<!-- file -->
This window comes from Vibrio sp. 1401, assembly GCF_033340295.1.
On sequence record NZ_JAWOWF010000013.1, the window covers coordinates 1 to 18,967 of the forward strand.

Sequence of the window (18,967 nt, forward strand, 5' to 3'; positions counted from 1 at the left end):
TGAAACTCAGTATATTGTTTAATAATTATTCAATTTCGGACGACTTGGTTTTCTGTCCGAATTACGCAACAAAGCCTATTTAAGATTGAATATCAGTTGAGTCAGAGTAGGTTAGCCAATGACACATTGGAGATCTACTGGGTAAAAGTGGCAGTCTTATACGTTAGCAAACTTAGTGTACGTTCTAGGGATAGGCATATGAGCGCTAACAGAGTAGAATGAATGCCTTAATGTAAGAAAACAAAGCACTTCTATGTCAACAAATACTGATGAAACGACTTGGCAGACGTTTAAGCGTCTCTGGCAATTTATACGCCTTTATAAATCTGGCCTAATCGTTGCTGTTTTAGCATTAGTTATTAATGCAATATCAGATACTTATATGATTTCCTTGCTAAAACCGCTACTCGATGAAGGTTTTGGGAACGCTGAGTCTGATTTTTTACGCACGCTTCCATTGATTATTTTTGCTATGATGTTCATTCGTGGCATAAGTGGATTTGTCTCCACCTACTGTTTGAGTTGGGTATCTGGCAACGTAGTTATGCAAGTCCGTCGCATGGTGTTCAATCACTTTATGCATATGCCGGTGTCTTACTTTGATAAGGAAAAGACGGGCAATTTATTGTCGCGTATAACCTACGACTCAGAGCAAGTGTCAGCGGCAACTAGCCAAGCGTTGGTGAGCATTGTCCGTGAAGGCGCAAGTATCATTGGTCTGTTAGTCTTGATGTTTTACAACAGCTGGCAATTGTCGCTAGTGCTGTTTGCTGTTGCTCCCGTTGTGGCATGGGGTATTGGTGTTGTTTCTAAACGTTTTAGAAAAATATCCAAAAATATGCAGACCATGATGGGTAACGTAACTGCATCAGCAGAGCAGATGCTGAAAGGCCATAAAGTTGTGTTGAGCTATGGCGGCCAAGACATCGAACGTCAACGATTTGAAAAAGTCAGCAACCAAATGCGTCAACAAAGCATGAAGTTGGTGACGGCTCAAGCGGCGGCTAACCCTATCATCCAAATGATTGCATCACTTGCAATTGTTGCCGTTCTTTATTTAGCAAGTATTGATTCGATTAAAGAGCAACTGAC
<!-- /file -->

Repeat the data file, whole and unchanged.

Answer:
This window comes from Vibrio sp. 1401, assembly GCF_033340295.1.
On sequence record NZ_JAWOWF010000013.1, the window covers coordinates 1 to 18,967 of the forward strand.

Sequence of the window (18,967 nt, forward strand, 5' to 3'; positions counted from 1 at the left end):
TGAAACTCAGTATATTGTTTAATAATTATTCAATTTCGGACGACTTGGTTTTCTGTCCGAATTACGCAACAAAGCCTATTTAAGATTGAATATCAGTTGAGTCAGAGTAGGTTAGCCAATGACACATTGGAGATCTACTGGGTAAAAGTGGCAGTCTTATACGTTAGCAAACTTAGTGTACGTTCTAGGGATAGGCATATGAGCGCTAACAGAGTAGAATGAATGCCTTAATGTAAGAAAACAAAGCACTTCTATGTCAACAAATACTGATGAAACGACTTGGCAGACGTTTAAGCGTCTCTGGCAATTTATACGCCTTTATAAATCTGGCCTAATCGTTGCTGTTTTAGCATTAGTTATTAATGCAATATCAGATACTTATATGATTTCCTTGCTAAAACCGCTACTCGATGAAGGTTTTGGGAACGCTGAGTCTGATTTTTTACGCACGCTTCCATTGATTATTTTTGCTATGATGTTCATTCGTGGCATAAGTGGATTTGTCTCCACCTACTGTTTGAGTTGGGTATCTGGCAACGTAGTTATGCAAGTCCGTCGCATGGTGTTCAATCACTTTATGCATATGCCGGTGTCTTACTTTGATAAGGAAAAGACGGGCAATTTATTGTCGCGTATAACCTACGACTCAGAGCAAGTGTCAGCGGCAACTAGCCAAGCGTTGGTGAGCATTGTCCGTGAAGGCGCAAGTATCATTGGTCTGTTAGTCTTGATGTTTTACAACAGCTGGCAATTGTCGCTAGTGCTGTTTGCTGTTGCTCCCGTTGTGGCATGGGGTATTGGTGTTGTTTCTAAACGTTTTAGAAAAATATCCAAAAATATGCAGACCATGATGGGTAACGTAACTGCATCAGCAGAGCAGATGCTGAAAGGCCATAAAGTTGTGTTGAGCTATGGCGGCCAAGACATCGAACGTCAACGATTTGAAAAAGTCAGCAACCAAATGCGTCAACAAAGCATGAAGTTGGTGACGGCTCAAGCGGCGGCTAACCCTATCATCCAAATGATTGCATCACTTGCAATTGTTGCCGTTCTTTATTTAGCAAGTATTGATTCGATTAAAGAGCAACTGAC